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Frequently Asked Questions


Why should I use your ROUTES?

Bike touring is a great way to see the world. Best Coast Biking creates value by providing a detailed itinerary for your journey. Essentially, we simplify the logistics and planning with our pre-trip manal, route maps, and daily overviews so that the only thing you need to focus on is having a great experience. 



Depending on what you already have, purchasing gear may or may not be too expensive for you. If you're starting from scratch, and you want to get good quality equipment, it can cost between $3,000-$4,000 per person. If you are taking your gear to a starting point that requires air travel, consider the cost to check a bike on an airplane (it typically costs $200 each way) and airlines require that you dismantle and pack the bicycle. Greyhound buses in the USA also require you to box your bike. Amtrack and Canada Rail have bike cars and allow one bike per passenger. 


Do you guide Trips?

Sadly, not anymore. While we are no longer guiding or outfitting anyone to go on independent rides, you can use our online, downloadable guides as a resource. If you are a woman, BIPOC, or queer individual in BC, Canada wanting to learn about bike touring, contact Sarah.


Are your Itineraries suitable for families?

Due to safety considerations, we currently do not encourage anyone under the age of 18 to participate in our journeys. Infant trailers can be tricky, and riding on busy roadways with your child in a trailer can be very dangerous.


How do I know that this kind of trip is right for me?

If you are intrepid, active, inspired by nature, and seeking a challenging and rewarding adventure, then bike touring is likely something you'll love. If you are unsure of your physical ability and aren't very comfortable with the idea of camping, a little training and perhaps a night or two of camping with experienced friends may give you the confidence to participate in one of our journeys.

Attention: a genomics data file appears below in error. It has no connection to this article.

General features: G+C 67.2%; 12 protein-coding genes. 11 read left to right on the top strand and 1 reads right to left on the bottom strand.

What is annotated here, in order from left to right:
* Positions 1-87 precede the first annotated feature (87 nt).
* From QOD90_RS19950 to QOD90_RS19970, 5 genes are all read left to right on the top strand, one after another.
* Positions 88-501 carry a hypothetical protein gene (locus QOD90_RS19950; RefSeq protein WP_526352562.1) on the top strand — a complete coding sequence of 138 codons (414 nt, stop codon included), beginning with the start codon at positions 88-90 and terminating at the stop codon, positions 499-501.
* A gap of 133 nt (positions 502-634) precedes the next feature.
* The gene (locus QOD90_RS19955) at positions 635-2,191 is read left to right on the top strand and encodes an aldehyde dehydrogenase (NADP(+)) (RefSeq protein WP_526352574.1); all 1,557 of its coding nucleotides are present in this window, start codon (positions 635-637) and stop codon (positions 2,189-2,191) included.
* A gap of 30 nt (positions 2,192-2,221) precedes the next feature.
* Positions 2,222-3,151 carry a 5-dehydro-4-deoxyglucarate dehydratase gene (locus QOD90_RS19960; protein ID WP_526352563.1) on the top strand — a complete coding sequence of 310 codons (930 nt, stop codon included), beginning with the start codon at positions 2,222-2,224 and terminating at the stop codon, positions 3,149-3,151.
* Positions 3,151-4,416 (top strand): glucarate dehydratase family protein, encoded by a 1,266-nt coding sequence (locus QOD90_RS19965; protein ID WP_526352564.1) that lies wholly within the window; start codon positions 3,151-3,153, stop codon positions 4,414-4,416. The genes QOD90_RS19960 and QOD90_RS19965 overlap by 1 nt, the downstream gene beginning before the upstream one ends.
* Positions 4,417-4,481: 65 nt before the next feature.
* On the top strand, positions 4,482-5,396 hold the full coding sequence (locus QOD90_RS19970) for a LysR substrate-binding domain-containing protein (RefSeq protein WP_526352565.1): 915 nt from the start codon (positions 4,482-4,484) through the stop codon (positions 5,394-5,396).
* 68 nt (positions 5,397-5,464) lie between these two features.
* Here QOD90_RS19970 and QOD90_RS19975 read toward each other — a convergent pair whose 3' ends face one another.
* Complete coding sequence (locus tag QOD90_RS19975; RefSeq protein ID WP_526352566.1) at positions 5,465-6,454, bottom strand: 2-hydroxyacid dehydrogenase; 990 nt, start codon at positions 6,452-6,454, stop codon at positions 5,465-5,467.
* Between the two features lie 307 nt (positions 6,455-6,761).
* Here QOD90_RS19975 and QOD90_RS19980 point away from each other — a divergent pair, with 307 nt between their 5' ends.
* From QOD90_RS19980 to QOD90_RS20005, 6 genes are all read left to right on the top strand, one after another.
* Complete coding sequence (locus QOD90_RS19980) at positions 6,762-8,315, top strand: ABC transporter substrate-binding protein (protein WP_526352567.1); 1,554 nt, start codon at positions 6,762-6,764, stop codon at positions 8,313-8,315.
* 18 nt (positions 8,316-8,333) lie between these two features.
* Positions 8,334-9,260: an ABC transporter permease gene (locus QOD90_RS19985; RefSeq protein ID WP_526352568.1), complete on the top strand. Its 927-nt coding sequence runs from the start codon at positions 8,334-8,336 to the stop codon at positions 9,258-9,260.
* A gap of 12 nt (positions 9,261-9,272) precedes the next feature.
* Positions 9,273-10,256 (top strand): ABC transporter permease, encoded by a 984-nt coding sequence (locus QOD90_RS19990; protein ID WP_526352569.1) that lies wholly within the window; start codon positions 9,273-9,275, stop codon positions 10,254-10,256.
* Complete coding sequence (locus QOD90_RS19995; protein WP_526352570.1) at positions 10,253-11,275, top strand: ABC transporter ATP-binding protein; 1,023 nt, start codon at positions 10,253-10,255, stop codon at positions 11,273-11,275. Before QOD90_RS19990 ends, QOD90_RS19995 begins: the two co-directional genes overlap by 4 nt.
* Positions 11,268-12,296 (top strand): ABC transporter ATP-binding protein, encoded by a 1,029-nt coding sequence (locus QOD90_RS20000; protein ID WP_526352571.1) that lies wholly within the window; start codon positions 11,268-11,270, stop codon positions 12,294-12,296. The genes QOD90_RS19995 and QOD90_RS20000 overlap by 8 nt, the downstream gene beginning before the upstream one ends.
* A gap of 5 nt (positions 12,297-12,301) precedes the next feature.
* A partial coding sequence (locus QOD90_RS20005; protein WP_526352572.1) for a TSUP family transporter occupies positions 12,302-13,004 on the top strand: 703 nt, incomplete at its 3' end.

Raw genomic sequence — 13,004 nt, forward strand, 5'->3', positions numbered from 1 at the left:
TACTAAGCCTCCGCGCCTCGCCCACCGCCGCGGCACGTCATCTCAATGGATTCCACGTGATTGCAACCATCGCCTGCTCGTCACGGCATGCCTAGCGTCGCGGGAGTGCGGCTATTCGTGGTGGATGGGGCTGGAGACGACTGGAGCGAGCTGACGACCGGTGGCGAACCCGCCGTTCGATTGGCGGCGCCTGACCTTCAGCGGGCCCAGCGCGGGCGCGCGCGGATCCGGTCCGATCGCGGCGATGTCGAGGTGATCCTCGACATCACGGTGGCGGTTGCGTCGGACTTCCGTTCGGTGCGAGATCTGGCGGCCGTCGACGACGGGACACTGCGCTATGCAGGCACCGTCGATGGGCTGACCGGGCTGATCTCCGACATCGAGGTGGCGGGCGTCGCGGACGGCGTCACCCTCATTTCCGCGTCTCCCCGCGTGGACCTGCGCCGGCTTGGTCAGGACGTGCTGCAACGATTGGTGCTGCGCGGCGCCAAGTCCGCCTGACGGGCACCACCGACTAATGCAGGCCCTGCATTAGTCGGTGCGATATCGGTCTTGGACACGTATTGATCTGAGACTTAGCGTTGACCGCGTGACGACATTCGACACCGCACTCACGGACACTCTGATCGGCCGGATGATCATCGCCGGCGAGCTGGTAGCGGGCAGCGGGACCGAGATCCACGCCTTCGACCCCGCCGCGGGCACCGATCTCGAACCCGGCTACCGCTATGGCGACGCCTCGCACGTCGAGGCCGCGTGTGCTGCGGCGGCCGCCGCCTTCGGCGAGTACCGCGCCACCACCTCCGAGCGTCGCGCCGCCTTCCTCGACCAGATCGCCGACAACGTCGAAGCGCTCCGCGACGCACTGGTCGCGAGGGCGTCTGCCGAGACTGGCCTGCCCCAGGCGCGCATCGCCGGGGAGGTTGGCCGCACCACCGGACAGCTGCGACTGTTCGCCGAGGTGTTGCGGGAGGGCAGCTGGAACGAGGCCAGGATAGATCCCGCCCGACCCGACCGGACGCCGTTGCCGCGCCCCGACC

How do I get to the STARTING POINT?

Depending on where you are coming from, you will have to research the best possible way for you to get to your starting point. Check public and private transportation methods (bus, trains, ferry, planes, etc.) to figure out the best option for you. Consider both logistics and cost.


How do I get home from the FINISHING POINT?

There are several transportation options from the end of each trip, with the exception of Big Sur, which has a limited bus service to Carmel and Monterey. All other end points are large cities with many options for you to continue on your way.


What do I do with my suitcase?

Do your best to pack only what you will be bringing on your bike trip. Excess luggage can be tricky, but you do have the option to ship with FedEx to another FedEx location or hotel you have a reservation for. Ensure that you know exactly where your luggage will be delivered, and if it is shipped to a hotel, confirm with the front desk staff that you will be having a bag shipped to their location.


How do I book campsites?

You don't have to! As a cyclist, you can simply bike into any US state campsite and pay $5-$6 per person for the night. Occasionally, due to limited campsites along some sections of the coast, we suggest that you stay in a private campsite. These tend to have higher pricing ($12-$20 per person), but will accommodate ride-in cyclists.


Do I have to stay in Campgrounds?

No. If you would like to spend a night or two (or more) in hotels, B&Bs, or with friends, you are free to do so. We recommend checking out HipCamp (some locations offer yurts), Airbnb, VRBO, and hotel booking search engines to find the best accommodation options for you. Remember to check that bikes are allowed into the rooms. Some establishments do not allow this and do not provide safe storage facilities.